In the early months of the pandemic, the general public was advised that the benefits of masking might be outweighed by the risks of transferring virus from your mask to your nose or eyes while putting the mask on or taking it off. Now nearly all countries in the world require masks to be worn indoors (except in bars and restaurants), but the risk of mask contamination is still held out as a major consideration. Thus, you should not wear masks that are contaminated, and you should clean your hands before and after handling your mask. This is certainly good advice you should follow whenever you can, but sometimes we have awkward situations and need to make some practical decisions. So how large is the self-contamination risk under typical conditions, relative to the risk of using, say, a poorer mask?
A simplified model of mask self-contamination
Consider typical non-medical conditions. You are making a trip to a store, or on a bus, and nobody has sneezed on your mask, your hands, or a surface on which you placed the mask. I’m talking about the contamination of the mask that occurs because you are inhaling air, and your mask has done its job by catching most of the particles carried by that air.
Suppose that over some period of time, you inhale (with no mask) 10,000 viruses carried by droplets and aerosols with a wide range of sizes. Mask efficiencies vary, but you might expect that with a mask, you will inhale only 1000 viruses. Nearly all will land on the lining of your respiratory system – this is your dose.
You now have a mask with 9000 viruses embedded in the filtration material. How many of these viruses would be transferred from the mask to the mucus membranes of your eye or your nose? As far as I know, there have been no quantitative studies of this problem, and the theoretical risk of self-contamination has been supported primarily by studies that show that used masks contain detectable amounts of virus .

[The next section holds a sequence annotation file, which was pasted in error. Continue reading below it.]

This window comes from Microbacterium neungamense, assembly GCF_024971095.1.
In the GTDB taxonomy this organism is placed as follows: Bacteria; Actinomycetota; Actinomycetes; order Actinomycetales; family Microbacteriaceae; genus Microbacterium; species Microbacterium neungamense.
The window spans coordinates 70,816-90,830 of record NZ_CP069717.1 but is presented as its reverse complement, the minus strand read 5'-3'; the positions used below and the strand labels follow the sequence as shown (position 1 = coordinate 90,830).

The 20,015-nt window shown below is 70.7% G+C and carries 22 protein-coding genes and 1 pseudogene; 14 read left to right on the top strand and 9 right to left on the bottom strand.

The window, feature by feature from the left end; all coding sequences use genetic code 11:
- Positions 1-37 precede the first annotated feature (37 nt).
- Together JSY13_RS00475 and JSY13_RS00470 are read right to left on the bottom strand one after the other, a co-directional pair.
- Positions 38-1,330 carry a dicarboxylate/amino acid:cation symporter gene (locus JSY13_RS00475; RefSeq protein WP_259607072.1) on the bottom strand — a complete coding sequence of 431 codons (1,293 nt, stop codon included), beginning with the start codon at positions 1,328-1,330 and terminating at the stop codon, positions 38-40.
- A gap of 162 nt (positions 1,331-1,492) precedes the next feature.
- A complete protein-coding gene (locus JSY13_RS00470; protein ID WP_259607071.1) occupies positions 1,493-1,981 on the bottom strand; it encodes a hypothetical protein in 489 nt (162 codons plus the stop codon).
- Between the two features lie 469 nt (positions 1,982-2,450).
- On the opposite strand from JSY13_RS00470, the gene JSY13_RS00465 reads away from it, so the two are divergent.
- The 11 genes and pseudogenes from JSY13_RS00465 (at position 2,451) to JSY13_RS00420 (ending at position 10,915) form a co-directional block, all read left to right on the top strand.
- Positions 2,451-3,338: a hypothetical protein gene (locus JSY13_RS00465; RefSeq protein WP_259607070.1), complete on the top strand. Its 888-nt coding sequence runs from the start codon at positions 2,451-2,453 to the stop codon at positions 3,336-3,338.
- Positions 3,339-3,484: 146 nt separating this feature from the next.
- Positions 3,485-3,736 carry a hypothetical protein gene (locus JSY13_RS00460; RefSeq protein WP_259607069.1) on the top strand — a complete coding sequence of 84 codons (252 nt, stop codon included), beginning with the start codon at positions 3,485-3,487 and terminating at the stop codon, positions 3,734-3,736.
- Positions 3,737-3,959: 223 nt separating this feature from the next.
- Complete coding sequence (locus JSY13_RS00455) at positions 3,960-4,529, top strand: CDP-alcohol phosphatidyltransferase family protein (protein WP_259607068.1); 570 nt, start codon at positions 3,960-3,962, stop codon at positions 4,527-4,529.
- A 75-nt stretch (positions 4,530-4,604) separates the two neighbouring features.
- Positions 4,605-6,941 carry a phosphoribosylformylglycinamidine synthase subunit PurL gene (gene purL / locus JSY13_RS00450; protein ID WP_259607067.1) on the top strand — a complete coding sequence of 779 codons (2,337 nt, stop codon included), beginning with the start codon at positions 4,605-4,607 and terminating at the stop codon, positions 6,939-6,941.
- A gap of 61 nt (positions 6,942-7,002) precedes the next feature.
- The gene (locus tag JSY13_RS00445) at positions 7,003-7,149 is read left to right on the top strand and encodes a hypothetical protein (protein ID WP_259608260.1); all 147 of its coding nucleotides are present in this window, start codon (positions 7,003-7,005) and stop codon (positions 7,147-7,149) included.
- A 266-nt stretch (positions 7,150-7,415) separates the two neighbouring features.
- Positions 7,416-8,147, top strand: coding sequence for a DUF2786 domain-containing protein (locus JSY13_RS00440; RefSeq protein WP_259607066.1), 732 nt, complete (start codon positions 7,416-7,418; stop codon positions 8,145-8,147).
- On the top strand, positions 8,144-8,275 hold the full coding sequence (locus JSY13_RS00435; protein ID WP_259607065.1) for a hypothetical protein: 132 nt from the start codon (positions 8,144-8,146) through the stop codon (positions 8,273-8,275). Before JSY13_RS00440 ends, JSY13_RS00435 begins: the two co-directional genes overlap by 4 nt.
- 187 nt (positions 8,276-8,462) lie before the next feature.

The transfer of viruses from the mask to your mucus membranes would normally have 3 stages.
- Your fingers must touch the contaminated portions of the mask. Considering typical mask and finger sizes, I guess you contact 20% of the mask area with your fingers.
- For contacted areas of the mask, your fingers will pick up only a fraction of the particles embedded through the thickness of the mask. These particles in the mask adhere to the filter material at least as strongly, say as pencil graphite adheres to paper, which does not brush off easily onto your fingers. Let’s assume 3% of the particles in the contacted area transfer to your fingers based on fomite transfer efficiency tests.
- The contaminated portions of your fingers need to contact your mucus membranes. This isn’t always going to happen, and even when it does, transfer will not be 100%. Assume 30% transfer probability for this last stage.
Multiplying the efficiencies for these 3 stages, we expect your dose will be increased by only 16 viruses by mask contamination, compared to 1000 viruses coming from mask inefficiency, or 10,000 if you skip the mask altogether. The risk of mask contamination is reduced further when the natural decay of the virus is considered. On cardboard, the half-life of SARS CoV2 is about 3.5 hours.
The absolute numbers in these calculations mean nothing, and the transfer model has huge uncertainty, but it looks as if the risk of self contamination is far, far lower than the risk of using a mask that leaks, and trivial compared to the risk of not wearing a mask at all. Again, this assumes the mask and your hands are not grossly contaminated, but maintaining hand hygiene is an important regardless of your masking practices.